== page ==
Adams Adds $171M for Homeless Services to Proposed City Budget

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Mayor Eric Adams on Sunday announced a plan to pump $171 million into the city’s shelter system that would create 1,400 new beds to address homelessness in New York City.

The plan would also fund other outreach efforts to help people off the streets, but so far has done little to quiet criticism regarding the forced removal by New York Police Department of homeless encampments while offering shelter services to those being displaced.

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“New York City must ensure that this is happening correctly. And so, we are making sure that we have safe spaces for New Yorkers to live, to heal, to heal and to be cared for,” Adams said Sunday. “The investment will help fund 1,400 low-barrier haven and stabilization beds, bringing the total up to 4,000. Now, the previous administration talked about these beds. We are funding these beds, which is a big difference.”

Despite the optics of the sweeps, many leaders in the real estate industry have supported the effort by the Adams administration to resolve a problem that sends “the wrong message about our city,” Commercial Observer previously reported.

But only 9,000 unique individuals accepted referrals to shelters between May 2020 — when the city and state began forcing unhoused people out of the subway system — and the end of last year, according to Dave Giffen, executive director of Coalition for the Homeless, who was hesitant to praise the funding effort completely on its face.

“More Safe Havens and stabilization beds are a good thing,” Giffin said in a statement. “But they will fill up fast, and in the absence of any real permanent housing options for their residents, they will stay filled, as more of our neighbors fall into homelessness and take their place on the streets . “Homeless New Yorkers want and need shelters that offer the safety of private rooms, adequately trained staff and a pathway to a real home. The number of private rooms, and the actual number of truly new beds in the plan is unclear, and should be published and tracked.”

Giffen also objected to Adams’ “shameful and counterproductive” use of cops and sanitation workers to remove homeless camps, claiming the practice further violated trust that needs to exist between social workers and unhoused individuals. He even indicated that it contradicts guidelines from the Centers for Disease Control.

Nonetheless, “building trust” was central to the message amplified by Adams during his announcement of the funding. And not everybody was against Adams’ new funding.

“This $171 million investment in solutions that can better help support unhoused New Yorkers transition from homelessness is the right approach and a major step forward for our city,” City Council Speaker Adrienne Adams said in a statement. “Safe Havens, stabilization beds and drop-in centers with health care services, along with care-centered street outreach, should be the consistent focus of the city’s efforts directed to our unsheltered neighbors.”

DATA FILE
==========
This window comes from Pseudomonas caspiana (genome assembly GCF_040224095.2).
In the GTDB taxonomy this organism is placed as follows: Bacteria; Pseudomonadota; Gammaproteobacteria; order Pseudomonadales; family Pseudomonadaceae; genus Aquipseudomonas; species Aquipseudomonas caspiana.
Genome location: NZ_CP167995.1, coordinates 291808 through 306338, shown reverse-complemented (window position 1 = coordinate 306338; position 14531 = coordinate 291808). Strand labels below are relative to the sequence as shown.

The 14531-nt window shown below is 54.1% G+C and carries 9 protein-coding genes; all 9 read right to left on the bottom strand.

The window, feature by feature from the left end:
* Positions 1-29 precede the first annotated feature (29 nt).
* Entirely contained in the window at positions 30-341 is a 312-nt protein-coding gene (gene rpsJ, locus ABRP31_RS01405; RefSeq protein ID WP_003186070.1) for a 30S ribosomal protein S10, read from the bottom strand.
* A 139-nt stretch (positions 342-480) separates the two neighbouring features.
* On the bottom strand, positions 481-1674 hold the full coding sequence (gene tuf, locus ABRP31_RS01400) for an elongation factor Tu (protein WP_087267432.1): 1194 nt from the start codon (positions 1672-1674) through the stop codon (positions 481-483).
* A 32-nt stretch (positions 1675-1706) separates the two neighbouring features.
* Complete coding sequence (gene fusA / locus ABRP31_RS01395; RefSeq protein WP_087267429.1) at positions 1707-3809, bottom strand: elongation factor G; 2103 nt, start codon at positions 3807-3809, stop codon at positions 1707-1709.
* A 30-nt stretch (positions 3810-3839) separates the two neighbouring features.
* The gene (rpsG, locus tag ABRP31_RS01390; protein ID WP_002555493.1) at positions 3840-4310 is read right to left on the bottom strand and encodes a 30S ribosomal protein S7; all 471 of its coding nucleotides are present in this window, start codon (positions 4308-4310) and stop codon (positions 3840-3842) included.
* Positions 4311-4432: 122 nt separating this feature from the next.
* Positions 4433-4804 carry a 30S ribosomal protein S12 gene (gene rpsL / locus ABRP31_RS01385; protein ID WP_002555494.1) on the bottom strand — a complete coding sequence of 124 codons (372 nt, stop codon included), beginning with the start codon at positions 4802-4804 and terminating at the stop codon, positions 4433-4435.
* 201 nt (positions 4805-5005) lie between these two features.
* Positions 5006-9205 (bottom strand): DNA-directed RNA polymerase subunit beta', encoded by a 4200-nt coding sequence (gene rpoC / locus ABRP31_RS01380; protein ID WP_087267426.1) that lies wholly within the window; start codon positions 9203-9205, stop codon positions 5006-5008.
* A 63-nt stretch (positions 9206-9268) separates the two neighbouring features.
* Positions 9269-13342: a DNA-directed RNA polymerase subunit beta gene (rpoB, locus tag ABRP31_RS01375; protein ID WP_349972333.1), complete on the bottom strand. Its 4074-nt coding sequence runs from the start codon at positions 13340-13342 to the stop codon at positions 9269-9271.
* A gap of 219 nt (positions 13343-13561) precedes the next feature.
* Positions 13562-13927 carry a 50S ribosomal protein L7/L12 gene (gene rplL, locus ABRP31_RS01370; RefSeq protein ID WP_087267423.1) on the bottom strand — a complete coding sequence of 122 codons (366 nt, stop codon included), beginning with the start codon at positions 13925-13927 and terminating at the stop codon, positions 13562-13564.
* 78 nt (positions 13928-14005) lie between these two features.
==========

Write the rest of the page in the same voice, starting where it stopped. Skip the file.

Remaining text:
But the funding, which would not be allocated until the fiscal year 2023 budget goes into effect, will not take homeless individuals far without more investment, according to Housing Works CEO Charles King.

“We believe that most homeless people living on the streets and in our subway system will welcome Safe Havens and stabilization facilities as an alternative to congregate shelters, where many homeless people have experienced violence,” King said in a statement. “But these folk then need to transition to permanent housing with the type of support that will allow them to stay housed. Adequate supportive housing will require a much more significant investment of both capital and operating dollars from New York City.”

Adams said his policy differs from that of former Mayor Bill de Blasio because it doesn’t continue the use of hotels for temporary housing or the Turning of the Tide on Homelessness in NYC initiative, which aimed to establish one homeless shelter in each community board district.

De Blasio-era plans for shelters met heavy resistance from community leaders such as Councilmember Bob Holden — who held many rallies opposing one in Glendale, Queens — and Chinatown residents currently fighting a planned shelter on Grand Street.

In 2021, the Independent Budget Office showed in a report that the New York City Department of Homeless Services (DHS) spent $3 billion on attempts to bring unhoused people in from the streets.

By the end of December 2021, there were a reported 45,299  single adults, families with children, and adult families in shelters, according to City Limits, which cited figures from DHS.

Mark Hallum can be reached at mhallum@commercialobserver.com.